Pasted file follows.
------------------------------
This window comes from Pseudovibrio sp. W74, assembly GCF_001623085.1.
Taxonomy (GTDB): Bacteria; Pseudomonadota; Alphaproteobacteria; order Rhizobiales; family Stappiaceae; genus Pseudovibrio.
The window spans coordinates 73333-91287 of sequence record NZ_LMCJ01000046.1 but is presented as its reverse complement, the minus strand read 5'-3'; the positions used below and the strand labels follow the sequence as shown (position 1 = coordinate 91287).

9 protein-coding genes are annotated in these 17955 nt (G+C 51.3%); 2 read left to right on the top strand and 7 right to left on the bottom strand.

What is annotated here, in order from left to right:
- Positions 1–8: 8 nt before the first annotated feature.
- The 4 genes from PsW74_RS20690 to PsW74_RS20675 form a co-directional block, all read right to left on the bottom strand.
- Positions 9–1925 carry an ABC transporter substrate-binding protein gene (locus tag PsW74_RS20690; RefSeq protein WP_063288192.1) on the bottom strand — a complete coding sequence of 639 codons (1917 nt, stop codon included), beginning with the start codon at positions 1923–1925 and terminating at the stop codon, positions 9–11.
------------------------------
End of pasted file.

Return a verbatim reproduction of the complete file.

This window comes from Pseudovibrio sp. W74, assembly GCF_001623085.1.
Taxonomy (GTDB): Bacteria; Pseudomonadota; Alphaproteobacteria; order Rhizobiales; family Stappiaceae; genus Pseudovibrio.
The window spans coordinates 73333-91287 of sequence record NZ_LMCJ01000046.1 but is presented as its reverse complement, the minus strand read 5'-3'; the positions used below and the strand labels follow the sequence as shown (position 1 = coordinate 91287).

9 protein-coding genes are annotated in these 17955 nt (G+C 51.3%); 2 read left to right on the top strand and 7 right to left on the bottom strand.

What is annotated here, in order from left to right:
- Positions 1–8: 8 nt before the first annotated feature.
- The 4 genes from PsW74_RS20690 to PsW74_RS20675 form a co-directional block, all read right to left on the bottom strand.
- Positions 9–1925 carry an ABC transporter substrate-binding protein gene (locus tag PsW74_RS20690; RefSeq protein WP_063288192.1) on the bottom strand — a complete coding sequence of 639 codons (1917 nt, stop codon included), beginning with the start codon at positions 1923–1925 and terminating at the stop codon, positions 9–11.